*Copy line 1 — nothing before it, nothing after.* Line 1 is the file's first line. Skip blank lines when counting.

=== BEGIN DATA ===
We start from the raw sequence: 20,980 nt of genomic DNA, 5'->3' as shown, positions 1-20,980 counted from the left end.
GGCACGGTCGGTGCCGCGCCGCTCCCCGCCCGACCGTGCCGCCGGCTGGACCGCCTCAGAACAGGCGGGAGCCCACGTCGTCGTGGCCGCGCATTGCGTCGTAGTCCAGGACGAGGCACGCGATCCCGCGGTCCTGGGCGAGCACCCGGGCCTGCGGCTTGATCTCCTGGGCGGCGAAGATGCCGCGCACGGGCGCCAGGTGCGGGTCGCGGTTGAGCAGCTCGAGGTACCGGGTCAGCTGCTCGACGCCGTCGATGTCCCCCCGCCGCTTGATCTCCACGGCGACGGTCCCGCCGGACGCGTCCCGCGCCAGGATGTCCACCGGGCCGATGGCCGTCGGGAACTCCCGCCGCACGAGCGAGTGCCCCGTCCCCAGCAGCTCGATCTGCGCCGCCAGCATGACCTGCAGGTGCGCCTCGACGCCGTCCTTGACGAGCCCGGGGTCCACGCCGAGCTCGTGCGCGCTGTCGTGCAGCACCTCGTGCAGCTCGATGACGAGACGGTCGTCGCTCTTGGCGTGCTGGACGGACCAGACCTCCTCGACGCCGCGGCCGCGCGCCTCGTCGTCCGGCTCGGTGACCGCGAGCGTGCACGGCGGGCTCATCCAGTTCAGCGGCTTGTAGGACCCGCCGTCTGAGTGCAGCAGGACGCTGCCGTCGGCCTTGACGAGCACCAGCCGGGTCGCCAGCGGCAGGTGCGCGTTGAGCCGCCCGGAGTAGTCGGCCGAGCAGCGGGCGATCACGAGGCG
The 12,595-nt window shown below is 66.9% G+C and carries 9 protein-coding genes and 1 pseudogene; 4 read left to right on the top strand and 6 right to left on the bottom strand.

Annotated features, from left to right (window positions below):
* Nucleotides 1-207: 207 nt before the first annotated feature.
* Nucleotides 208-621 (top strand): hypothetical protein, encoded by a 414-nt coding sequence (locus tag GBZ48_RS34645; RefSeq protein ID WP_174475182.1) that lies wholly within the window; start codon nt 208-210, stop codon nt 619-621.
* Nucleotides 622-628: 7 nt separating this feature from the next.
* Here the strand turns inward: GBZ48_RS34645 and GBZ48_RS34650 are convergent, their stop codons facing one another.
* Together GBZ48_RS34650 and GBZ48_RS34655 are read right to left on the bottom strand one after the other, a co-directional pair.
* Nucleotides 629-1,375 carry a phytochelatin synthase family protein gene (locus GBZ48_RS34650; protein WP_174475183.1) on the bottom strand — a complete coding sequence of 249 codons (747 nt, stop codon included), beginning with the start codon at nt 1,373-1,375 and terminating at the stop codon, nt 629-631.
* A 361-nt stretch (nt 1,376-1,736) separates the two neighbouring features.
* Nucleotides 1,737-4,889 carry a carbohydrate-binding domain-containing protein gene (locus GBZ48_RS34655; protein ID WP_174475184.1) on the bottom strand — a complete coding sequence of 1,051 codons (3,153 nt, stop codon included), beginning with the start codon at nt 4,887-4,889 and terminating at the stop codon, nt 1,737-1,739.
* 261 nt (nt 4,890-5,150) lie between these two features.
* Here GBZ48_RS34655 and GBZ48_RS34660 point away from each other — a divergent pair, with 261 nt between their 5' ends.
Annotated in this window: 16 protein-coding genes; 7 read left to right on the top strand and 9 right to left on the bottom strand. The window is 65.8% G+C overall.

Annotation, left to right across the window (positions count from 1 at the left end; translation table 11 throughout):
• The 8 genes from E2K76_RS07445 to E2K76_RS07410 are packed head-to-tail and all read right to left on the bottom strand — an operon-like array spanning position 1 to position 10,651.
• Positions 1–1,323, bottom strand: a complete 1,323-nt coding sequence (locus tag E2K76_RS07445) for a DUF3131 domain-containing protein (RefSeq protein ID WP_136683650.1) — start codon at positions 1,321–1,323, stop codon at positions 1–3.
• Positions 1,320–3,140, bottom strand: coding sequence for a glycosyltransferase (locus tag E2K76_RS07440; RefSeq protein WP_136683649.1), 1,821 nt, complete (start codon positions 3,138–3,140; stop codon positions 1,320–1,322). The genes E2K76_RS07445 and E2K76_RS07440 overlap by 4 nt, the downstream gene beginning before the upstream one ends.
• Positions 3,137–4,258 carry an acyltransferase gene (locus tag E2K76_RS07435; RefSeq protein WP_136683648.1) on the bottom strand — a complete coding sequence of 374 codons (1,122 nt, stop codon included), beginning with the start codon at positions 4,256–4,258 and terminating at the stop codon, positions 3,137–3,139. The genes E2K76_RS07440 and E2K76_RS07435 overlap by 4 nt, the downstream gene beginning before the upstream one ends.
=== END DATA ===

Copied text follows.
We start from the raw sequence: 20,980 nt of genomic DNA, 5'->3' as shown, positions 1-20,980 counted from the left end.